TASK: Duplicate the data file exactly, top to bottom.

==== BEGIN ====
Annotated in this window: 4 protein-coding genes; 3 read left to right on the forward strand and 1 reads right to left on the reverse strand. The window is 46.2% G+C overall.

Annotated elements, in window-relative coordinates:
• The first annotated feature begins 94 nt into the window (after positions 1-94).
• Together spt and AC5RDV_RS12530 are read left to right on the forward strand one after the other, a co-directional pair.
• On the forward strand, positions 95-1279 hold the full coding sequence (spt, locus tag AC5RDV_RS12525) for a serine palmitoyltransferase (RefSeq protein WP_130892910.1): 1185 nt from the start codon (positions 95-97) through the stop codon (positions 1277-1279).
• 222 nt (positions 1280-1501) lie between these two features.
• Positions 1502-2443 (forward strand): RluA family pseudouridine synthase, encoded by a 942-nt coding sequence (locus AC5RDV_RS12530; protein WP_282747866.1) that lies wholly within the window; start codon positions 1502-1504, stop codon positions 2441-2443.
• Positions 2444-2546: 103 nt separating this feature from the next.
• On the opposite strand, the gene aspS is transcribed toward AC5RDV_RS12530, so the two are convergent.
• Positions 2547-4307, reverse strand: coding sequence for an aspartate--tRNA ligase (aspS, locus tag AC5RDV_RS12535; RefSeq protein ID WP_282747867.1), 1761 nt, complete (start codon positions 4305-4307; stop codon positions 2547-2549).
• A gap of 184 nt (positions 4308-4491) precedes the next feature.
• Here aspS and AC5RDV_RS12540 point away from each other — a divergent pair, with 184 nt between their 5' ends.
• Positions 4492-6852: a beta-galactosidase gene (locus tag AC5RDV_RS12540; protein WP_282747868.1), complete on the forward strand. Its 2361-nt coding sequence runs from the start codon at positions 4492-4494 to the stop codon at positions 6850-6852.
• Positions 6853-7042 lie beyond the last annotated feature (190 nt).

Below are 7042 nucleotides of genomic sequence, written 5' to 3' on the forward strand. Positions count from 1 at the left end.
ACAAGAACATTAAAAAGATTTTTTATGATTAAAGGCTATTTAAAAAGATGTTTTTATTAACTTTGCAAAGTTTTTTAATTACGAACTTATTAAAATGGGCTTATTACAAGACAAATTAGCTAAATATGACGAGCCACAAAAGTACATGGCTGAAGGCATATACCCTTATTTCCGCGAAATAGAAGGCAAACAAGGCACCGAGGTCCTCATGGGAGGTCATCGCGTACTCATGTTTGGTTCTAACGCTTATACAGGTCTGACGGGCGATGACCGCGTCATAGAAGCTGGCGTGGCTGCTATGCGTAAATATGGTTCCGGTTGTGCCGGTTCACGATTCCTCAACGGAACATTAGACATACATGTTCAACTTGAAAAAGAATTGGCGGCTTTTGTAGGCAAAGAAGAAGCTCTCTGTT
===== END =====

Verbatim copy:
Annotated in this window: 4 protein-coding genes; 3 read left to right on the forward strand and 1 reads right to left on the reverse strand. The window is 46.2% G+C overall.

Annotated elements, in window-relative coordinates:
• The first annotated feature begins 94 nt into the window (after positions 1-94).
• Together spt and AC5RDV_RS12530 are read left to right on the forward strand one after the other, a co-directional pair.
• On the forward strand, positions 95-1279 hold the full coding sequence (spt, locus tag AC5RDV_RS12525) for a serine palmitoyltransferase (RefSeq protein WP_130892910.1): 1185 nt from the start codon (positions 95-97) through the stop codon (positions 1277-1279).
• 222 nt (positions 1280-1501) lie between these two features.
• Positions 1502-2443 (forward strand): RluA family pseudouridine synthase, encoded by a 942-nt coding sequence (locus AC5RDV_RS12530; protein WP_282747866.1) that lies wholly within the window; start codon positions 1502-1504, stop codon positions 2441-2443.
• Positions 2444-2546: 103 nt separating this feature from the next.
• On the opposite strand, the gene aspS is transcribed toward AC5RDV_RS12530, so the two are convergent.
• Positions 2547-4307, reverse strand: coding sequence for an aspartate--tRNA ligase (aspS, locus tag AC5RDV_RS12535; RefSeq protein ID WP_282747867.1), 1761 nt, complete (start codon positions 4305-4307; stop codon positions 2547-2549).
• A gap of 184 nt (positions 4308-4491) precedes the next feature.
• Here aspS and AC5RDV_RS12540 point away from each other — a divergent pair, with 184 nt between their 5' ends.
• Positions 4492-6852: a beta-galactosidase gene (locus tag AC5RDV_RS12540; protein WP_282747868.1), complete on the forward strand. Its 2361-nt coding sequence runs from the start codon at positions 4492-4494 to the stop codon at positions 6850-6852.
• Positions 6853-7042 lie beyond the last annotated feature (190 nt).

Below are 7042 nucleotides of genomic sequence, written 5' to 3' on the forward strand. Positions count from 1 at the left end.
ACAAGAACATTAAAAAGATTTTTTATGATTAAAGGCTATTTAAAAAGATGTTTTTATTAACTTTGCAAAGTTTTTTAATTACGAACTTATTAAAATGGGCTTATTACAAGACAAATTAGCTAAATATGACGAGCCACAAAAGTACATGGCTGAAGGCATATACCCTTATTTCCGCGAAATAGAAGGCAAACAAGGCACCGAGGTCCTCATGGGAGGTCATCGCGTACTCATGTTTGGTTCTAACGCTTATACAGGTCTGACGGGCGATGACCGCGTCATAGAAGCTGGCGTGGCTGCTATGCGTAAATATGGTTCCGGTTGTGCCGGTTCACGATTCCTCAACGGAACATTAGACATACATGTTCAACTTGAAAAAGAATTGGCGGCTTTTGTAGGCAAAGAAGAAGCTCTCTGTT